• • •

An asset, or an increase in an asset, is a debit. The opposite of an asset is a liability. The opposite of a debit is a credit. So a liability is a credit. If you have more assets (debit assets), the explanation will be to credit income.

Here’s a table to summarise the rules. Review this and then try to produce is yourself, using the logic of explaining movements in net assets and things being opposites (eg a liability is a credit because an asset is a debit).

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ExPress Notes

FIA FA1 Recording Financial Transactions

Debits mean

Credits mean

What happens to net assets: An increase in assets

A decrease in assets

A decrease in liabilities

An increase in liabilities

And the reason for that increase in net assets: An item of expenditure

An item of income

If you’re asked to record a transaction, the first step is to identify what assets and/ or liabilities are in question. Decide one of these first (it’s often easiest at first to start with cash if it’s a cash transaction) and decide if this is a debit or a credit. Then work out the other side of the transaction. Let’s apply these rules to the sale of flowers for cash mentioned above. Cash is coming in (i.e. an asset is increased) therefore debit cash. This means that the other side of the transaction should be a credit, which could be either a decrease in assets, an increase in liabilities or an income. In our case the later applies, therefore credit income (revenue from sale of flowers).

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ExPress Notes

FIA FA1 Recording Financial Transactions

Chapter 4

Cash and bank

START The Big Picture According to English common law, a bank has traditionally been characterized as an institution which holds current accounts for depositors, pays cheques which are drawn upon it, and collects cheques on behalf of customers. In addition to chequing accounts, banks offer an increasingly broad range of services, including overdraft and loan facilities, foreign exchange, trade finance (bills of exchange and promissory notes) and investment management. Banks in the UK are licensed by the Financial Services Act, which has over time extended its reach to other types of financial institutions, such as Building Societies, which traditionally specialized in offering mortgage loans.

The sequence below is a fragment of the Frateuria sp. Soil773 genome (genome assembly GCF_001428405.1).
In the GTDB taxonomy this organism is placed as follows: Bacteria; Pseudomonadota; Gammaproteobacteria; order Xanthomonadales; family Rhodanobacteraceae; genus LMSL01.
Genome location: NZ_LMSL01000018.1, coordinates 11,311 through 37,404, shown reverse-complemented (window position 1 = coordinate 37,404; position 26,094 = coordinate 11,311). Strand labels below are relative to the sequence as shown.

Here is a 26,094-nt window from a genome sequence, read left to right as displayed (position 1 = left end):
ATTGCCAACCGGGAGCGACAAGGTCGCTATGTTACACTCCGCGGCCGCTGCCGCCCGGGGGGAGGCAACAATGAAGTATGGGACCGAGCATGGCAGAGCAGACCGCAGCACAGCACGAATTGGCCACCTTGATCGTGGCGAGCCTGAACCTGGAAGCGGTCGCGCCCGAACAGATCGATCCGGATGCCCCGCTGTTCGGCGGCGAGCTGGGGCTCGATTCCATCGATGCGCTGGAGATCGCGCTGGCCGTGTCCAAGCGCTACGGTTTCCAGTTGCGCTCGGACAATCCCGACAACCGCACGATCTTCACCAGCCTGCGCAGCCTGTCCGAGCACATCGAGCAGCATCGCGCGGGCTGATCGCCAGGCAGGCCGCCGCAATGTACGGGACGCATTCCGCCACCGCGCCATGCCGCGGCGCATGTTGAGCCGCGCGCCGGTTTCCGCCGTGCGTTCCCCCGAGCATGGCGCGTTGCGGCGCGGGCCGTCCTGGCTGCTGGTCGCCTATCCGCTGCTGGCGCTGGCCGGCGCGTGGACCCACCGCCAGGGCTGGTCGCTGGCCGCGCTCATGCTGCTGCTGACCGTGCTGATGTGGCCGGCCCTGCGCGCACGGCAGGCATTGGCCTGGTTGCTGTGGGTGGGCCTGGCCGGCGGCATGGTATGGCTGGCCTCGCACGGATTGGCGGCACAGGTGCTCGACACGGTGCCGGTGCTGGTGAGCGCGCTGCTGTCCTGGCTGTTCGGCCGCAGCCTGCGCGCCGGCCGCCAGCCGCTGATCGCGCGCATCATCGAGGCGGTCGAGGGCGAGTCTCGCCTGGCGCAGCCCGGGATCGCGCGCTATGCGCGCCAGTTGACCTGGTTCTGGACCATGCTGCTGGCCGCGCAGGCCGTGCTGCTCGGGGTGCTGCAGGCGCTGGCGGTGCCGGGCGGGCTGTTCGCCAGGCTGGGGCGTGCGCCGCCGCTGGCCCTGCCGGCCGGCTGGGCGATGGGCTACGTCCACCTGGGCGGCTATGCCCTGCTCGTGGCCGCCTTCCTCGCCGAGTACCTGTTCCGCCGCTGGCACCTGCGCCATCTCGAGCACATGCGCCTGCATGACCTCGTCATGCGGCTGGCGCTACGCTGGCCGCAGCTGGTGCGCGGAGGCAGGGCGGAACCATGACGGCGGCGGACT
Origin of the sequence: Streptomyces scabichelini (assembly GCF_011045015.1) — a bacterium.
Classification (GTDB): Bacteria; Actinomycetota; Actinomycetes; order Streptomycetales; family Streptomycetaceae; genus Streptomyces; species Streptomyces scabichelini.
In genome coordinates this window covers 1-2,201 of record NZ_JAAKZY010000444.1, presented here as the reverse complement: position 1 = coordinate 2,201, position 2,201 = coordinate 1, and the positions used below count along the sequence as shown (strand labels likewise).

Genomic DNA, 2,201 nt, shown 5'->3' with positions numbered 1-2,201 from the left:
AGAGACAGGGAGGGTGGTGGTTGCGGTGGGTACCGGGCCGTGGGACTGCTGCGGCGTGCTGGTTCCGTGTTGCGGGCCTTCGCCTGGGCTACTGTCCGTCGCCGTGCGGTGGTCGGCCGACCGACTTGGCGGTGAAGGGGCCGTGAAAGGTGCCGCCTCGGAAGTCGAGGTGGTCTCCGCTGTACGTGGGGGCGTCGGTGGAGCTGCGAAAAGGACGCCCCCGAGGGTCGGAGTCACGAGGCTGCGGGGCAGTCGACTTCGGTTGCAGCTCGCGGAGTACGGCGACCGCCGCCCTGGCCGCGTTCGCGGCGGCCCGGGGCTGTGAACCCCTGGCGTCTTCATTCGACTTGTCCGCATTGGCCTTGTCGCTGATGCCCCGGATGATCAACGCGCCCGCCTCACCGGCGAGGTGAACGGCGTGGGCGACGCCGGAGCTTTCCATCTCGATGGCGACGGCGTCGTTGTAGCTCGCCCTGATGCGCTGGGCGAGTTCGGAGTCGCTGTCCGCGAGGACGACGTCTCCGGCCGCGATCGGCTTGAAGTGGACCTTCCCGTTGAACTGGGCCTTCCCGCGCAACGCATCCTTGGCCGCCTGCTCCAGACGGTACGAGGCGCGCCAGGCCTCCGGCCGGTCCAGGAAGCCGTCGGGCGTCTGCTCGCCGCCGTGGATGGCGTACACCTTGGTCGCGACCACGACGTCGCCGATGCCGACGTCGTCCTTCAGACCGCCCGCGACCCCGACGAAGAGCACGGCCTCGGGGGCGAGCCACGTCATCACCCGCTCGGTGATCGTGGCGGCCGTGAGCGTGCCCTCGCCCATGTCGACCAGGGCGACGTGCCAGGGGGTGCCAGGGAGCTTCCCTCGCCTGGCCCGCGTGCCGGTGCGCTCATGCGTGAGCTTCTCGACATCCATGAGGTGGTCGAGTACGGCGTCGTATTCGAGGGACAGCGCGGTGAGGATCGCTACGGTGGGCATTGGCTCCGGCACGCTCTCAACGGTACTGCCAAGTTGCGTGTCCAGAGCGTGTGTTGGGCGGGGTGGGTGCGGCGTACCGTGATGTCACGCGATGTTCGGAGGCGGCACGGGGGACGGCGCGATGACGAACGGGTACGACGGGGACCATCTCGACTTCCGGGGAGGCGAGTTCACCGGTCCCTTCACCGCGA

UK banking clearing system There are different systems designed to clear payments within the UK. These include: London Bankers Clearing House – A cheque-clearing system operated by members, designated as “clearing banks”; the use of cheques remains an important payment method in the UK, particularly for small businesses. The clearing system works on a 3-day cycle:

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ExPress Notes

FIA FA1 Recording Financial Transactions